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Since its start in 2007, Cat Health News has featured the latest information on feline health. The bi-weekly blog is a mix of the most current published research from Winn-funded research and other sources. There are over 875 blog post items and more than 1,000 subscribers through the RSS feed.


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  • Shock variables and outcomes for cats at emergency services

    Jun 28, 2016

    Reineke EL, Rees C, Drobatz KJ. Association of blood lactate concentration with physical perfusion variables, blood pressure, and outcome for cats treated at an emergency service. J Am Vet Med Assoc 2015;247(1):79-84.

    cat and IVMany patients presented for treatment in emergency practices are in shock of various etiologies.  Shock is present when there is an imbalance between oxygen delivery to tissues and oxygen demand by tissues, and is characterized by hypotension (systolic arterial blood pressure [SAP] <90 mm Hg in cats), oliguria, and poor peripheral perfusion.  Cats with hypoperfusion tend to have pale mucous membranes, prolonged capillary refill times, tachycardia or bradycardia, hypothermia, and weak to absent peripheral pulses.  Signs of shock in cats may be masked by increases in heart rate, respiratory rate, and blood pressure just due to the influence of the hospital environment.  Increases in sympathetic tone secondary to pain may also influence these vital signs and confound the diagnosis of shock. For these reasons, evaluation of other biomarkers for shock such as blood lactate concentration may be useful in emergency settings.

    Lactate is produced by cells in situations of poor tissue perfusion where there is inadequate oxygen delivery.  Cells receiving insufficient oxygen will switch from aerobic to anaerobic metabolism, producing significantly more lactate.  Although there are a number of conditions associated with hyperlactatemia, including liver failure, sepsis, neoplasia, and seizures, most patients presented to an emergency service will have high lactate levels secondary to hypoperfusion.  In humans, blood lactate concentration is considered a better predictor of the presence of shock than vital signs alone.  Dogs with higher blood lactate concentrations upon admission to a hospital or persistent hyperlactatemia have a poorer outcome than those dogs with lower blood lactate concentrations or in which hyperlactatemia is corrected.  In healthy cats, an earlier study had demonstrated that blood lactate concentration is not altered by struggling, venipuncture, age, sex, or time after hospital admission.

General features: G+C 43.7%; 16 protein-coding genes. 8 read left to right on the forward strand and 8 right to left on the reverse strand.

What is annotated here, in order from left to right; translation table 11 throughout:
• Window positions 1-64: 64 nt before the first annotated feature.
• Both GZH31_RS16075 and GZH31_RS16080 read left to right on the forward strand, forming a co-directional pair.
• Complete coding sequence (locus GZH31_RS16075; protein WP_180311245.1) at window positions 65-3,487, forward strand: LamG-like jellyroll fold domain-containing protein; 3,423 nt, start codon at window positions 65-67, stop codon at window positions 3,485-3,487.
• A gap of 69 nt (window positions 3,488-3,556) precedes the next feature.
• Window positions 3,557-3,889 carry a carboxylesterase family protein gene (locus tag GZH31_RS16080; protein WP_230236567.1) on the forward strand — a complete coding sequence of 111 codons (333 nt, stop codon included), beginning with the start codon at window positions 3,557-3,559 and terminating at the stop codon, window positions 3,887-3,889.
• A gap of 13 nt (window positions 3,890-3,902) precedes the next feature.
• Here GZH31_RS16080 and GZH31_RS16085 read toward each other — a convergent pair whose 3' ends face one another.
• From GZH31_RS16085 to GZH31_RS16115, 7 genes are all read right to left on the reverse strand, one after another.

In this prospective, observational study of 111 cats admitted to a university emergency service, blood lactate concentrations were measured during initial evaluation. Median age of the cats was 9.5 years (range 0.4 to 20.3 years) and represented a variety of breeds; 104 of the cats were mixed breed.  The patients had a variety of underlying diseases and conditions:  renal disease (n=23), gastrointestinal disease (n=15), endocrine disease (n=14), neoplasia (n=11), trauma (n=11), sepsis or systemic inflammatory response syndrome (n=7), and cardiovascular disease (n=7), among others.  Vital signs referable to perfusion (mucous membrane color, capillary refill time, peripheral pulse quality, heart rate, and rectal temperature) as well as SAP were also measured.  Based on these parameters, the cats were assigned to one of three categories:  no shock (n=35), mild to moderate shock (n=42), or severe shock (n=23); 11 cats were not categorized due to missing data.  While the cats were hospitalized, additional blood lactate concentrations beyond the initial measurement were performed at the discretion of the attending clinician.